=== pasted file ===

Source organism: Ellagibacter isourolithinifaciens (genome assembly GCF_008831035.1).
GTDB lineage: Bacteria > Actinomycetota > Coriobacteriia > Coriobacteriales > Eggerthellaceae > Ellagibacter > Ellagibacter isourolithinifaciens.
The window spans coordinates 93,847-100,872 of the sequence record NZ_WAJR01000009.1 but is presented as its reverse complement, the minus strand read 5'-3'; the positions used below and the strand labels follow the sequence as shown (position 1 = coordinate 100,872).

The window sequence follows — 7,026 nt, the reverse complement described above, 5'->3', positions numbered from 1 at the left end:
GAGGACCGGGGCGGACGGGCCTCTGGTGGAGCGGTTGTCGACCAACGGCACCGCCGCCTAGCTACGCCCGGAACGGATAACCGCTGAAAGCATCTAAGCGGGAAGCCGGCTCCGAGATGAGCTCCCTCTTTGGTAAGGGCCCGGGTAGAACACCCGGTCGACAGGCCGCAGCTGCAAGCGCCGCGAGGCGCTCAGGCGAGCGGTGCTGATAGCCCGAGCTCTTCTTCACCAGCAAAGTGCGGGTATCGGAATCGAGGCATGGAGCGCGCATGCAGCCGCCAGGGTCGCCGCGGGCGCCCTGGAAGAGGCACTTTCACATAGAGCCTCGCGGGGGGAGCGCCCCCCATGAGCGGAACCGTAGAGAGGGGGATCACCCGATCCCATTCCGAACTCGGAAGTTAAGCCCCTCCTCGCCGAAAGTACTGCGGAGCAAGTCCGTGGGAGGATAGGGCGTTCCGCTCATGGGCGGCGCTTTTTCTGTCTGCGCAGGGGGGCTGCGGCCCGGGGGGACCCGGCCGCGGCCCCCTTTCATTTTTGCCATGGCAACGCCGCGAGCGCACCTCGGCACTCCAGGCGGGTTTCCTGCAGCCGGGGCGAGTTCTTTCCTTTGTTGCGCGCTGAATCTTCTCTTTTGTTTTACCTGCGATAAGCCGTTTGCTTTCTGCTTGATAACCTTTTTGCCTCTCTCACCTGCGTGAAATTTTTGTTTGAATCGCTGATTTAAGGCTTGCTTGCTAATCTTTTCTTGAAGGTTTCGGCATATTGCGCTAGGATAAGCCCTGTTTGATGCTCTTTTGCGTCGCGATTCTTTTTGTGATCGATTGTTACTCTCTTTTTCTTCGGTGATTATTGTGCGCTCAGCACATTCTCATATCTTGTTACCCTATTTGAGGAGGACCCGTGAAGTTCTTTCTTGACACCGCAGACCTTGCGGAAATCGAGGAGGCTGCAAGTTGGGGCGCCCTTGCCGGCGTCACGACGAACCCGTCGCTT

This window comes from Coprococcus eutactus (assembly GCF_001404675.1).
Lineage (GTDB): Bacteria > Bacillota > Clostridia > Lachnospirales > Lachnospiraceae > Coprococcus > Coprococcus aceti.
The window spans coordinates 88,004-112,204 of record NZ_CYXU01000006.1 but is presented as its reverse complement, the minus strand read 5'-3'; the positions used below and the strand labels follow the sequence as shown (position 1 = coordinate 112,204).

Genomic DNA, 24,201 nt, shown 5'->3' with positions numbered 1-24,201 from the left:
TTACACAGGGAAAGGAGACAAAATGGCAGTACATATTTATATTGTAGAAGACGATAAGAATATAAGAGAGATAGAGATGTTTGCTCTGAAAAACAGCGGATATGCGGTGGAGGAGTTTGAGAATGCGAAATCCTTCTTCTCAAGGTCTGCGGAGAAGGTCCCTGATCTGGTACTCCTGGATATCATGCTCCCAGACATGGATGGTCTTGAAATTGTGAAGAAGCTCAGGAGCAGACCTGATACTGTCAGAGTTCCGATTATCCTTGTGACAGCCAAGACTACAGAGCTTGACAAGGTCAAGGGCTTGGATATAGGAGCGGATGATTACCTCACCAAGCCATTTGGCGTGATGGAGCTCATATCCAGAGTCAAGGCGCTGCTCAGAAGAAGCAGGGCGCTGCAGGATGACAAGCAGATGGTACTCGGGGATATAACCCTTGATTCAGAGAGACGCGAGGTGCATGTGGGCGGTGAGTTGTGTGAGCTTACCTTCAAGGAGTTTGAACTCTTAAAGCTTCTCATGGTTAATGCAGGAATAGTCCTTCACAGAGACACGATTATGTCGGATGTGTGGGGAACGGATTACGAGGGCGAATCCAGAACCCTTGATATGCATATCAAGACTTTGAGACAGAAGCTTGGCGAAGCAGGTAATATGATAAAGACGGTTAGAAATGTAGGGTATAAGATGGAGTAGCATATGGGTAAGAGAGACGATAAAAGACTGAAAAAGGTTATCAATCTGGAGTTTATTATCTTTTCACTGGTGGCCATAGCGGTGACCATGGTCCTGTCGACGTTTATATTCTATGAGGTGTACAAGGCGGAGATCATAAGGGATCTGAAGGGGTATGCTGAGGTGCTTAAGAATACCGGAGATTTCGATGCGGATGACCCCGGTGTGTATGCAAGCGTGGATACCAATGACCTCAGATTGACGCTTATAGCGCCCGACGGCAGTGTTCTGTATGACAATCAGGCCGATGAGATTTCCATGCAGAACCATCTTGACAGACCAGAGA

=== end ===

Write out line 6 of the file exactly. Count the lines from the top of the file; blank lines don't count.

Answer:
This window comes from Coprococcus eutactus (assembly GCF_001404675.1).